Vedavalli Vidyalaya, Walajapet, Tamil Nadu
Class: III A, August 2016

Small Science – Class 3
Chapter 4 – Looking at Animals

The ants, the ants *

Students of Class III A of Vedavalli Vidyalaya, Walajapet got really excited about observing animals around them. Ms. Ratna had asked them to bring jaggery or some sweets from home, and they kept their goodies out in the veranda to see which living things would take them first. The crows were super-quick, as they swooped in to snatch away the tiny gulabjamuns and jangiris. Before the experiment could come to an untimely end the surprised kids rushed to pick up the remaining sweets, and took them back into the classroom. A few sweets stayed in the veranda and on the next day they were covered with different kinds of ants: some eating, some breaking off and carrying away bits food. We noticed that now the crows no longer showed interest in the sweets. Did they not like stale sweets, or were they avoiding the ants?

Ms. Ratna divided the students into small groups and asked them to observe the tiny ants through a magnifying lens. Students were very attentive; they saw the ants coming out through holes in the wall; a few noticed minutely the segmented body of the ants, some with black head and abdomen, with the middle segment reddish brown. They knew that these ants bite. They observed the eyes of the ants, counted the six legs and noticed how they held the food between their mandibles. In an earlier classroom discussion some students had hazarded a guess that ants might be walking only on four legs and using their front pair of legs to hold food. Certainly these ants were using all their six legs to walk!

During their search for ants some students decided to keep their sweets out under a tree, where some large ants found them. A few students followed the line of the ants to find their nest. They also saw ants of different kinds which were different in colour, shape and size – some even had wings to fly.

We observed the ants feed on different types of food including starch, meat, fat, some dead insects and sweets; but to our surprise we found that ants did not come near the food that we had kept out for a few days. Perhaps they do not like decaying food.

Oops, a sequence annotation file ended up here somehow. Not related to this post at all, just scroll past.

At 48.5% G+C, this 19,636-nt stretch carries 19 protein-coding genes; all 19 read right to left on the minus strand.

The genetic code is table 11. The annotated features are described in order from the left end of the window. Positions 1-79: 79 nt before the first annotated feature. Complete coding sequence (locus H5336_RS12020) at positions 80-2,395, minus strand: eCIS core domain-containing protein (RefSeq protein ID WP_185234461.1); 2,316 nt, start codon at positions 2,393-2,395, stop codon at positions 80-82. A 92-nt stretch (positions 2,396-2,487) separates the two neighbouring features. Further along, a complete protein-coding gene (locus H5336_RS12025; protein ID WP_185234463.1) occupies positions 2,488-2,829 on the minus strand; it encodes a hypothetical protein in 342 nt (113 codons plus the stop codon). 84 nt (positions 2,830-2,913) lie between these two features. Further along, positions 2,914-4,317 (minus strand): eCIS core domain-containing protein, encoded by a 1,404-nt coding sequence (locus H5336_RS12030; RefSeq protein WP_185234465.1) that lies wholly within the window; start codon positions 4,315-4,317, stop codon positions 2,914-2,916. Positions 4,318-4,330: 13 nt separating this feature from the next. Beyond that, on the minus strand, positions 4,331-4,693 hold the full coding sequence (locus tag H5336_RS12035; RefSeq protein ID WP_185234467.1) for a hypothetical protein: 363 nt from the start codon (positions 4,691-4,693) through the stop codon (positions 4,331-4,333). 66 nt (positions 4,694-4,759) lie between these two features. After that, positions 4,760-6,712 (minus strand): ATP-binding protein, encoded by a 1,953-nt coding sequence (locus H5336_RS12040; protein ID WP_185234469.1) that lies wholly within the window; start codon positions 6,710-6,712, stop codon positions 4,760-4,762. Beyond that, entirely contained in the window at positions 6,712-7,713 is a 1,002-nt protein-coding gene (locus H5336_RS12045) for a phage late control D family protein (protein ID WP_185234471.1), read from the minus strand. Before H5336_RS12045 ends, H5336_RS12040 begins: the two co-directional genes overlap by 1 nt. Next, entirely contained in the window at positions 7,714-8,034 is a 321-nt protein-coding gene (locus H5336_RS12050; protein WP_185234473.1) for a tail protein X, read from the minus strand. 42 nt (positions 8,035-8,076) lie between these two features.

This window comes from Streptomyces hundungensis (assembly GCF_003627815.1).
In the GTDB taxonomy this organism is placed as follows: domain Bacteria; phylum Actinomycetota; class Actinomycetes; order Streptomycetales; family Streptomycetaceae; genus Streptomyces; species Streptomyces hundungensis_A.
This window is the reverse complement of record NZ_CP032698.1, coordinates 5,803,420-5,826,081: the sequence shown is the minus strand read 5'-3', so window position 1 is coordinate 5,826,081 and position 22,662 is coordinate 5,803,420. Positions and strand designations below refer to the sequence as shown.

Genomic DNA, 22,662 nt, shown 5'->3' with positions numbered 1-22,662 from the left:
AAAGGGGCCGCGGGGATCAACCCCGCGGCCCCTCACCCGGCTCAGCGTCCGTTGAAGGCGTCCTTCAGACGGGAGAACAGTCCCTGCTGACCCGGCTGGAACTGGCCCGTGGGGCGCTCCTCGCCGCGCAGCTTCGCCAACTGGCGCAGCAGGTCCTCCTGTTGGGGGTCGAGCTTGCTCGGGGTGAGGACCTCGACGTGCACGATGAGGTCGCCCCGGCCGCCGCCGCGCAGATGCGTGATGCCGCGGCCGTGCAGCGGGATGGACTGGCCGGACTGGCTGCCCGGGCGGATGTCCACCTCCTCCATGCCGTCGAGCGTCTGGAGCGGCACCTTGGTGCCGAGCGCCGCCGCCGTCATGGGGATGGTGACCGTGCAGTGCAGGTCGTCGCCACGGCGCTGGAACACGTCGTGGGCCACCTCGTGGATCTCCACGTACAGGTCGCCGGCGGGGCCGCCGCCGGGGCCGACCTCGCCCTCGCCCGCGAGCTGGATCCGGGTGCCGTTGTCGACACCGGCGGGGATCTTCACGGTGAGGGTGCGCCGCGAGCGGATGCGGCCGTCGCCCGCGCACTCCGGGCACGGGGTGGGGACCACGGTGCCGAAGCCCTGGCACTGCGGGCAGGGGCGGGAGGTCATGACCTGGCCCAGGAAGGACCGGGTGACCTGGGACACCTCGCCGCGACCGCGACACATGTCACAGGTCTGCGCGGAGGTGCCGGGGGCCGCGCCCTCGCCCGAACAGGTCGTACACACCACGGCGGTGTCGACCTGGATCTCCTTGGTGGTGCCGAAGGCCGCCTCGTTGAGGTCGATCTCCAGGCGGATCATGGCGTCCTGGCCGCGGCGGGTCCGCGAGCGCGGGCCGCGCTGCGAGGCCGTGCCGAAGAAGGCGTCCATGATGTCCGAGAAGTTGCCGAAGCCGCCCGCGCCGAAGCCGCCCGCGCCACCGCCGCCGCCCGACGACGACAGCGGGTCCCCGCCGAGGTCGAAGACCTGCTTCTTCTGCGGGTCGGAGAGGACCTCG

Back in the classroom students asked many more questions like, how do ants smell, taste or walk, where do they live? and so on. They enjoyed sharing their experiences, saying that they had seen nests of ants behind the decaying moist wood in the school playground. Some children had seen ants entering their home from outside into their food storage, some had seen their nests at home and in the soil. One child said his favourite animals were the ants as they came to eat the ‘kolam’ design made from rice flour that his mother drew outside the house.

We also saw the ferocious side of some ants. One student caught a housefly and a large ant, and kept them together in a plastic bag. Soon after there was a fight and the ant had killed the housefly. A garden spider built funnel-shaped membranous webs at the corners of a plastic box. To help it catch food we kept a piece of jaggery with 5-6 small reddish ants on it along with the spider. This was disastrous, as before we realised what was happening the spider was pinned to the jaggery and ants had bitten off three of its legs. We felt really sorry about this.

We plan to keep a terrarium and learn how to take care of animals while we observe them (Small Science Class 3 Teachers Book, pp.68-72).


vedavalli-ants1     vedavalli-ants2         vedavalli-ants3

Together we enjoyed the activity a lot. Many children drew pictures of ants and described their observations in a few lines, wonderfully.


Ms. Rathna B.

Class Teacher, III A

Jayashree Ramadas

Visitor from HBCSE

* The title of this piece is the first line of a poem called ‘The Ants’ by Joyce Sidman, taken from her book, ‘Ubiquitous: Celebrating Nature’s Survivors’, illustrated by Beckie Prange and published by Houghton Mifflin Books for Children in 2010. Listen to Joyce Sidman reciting this poem at:

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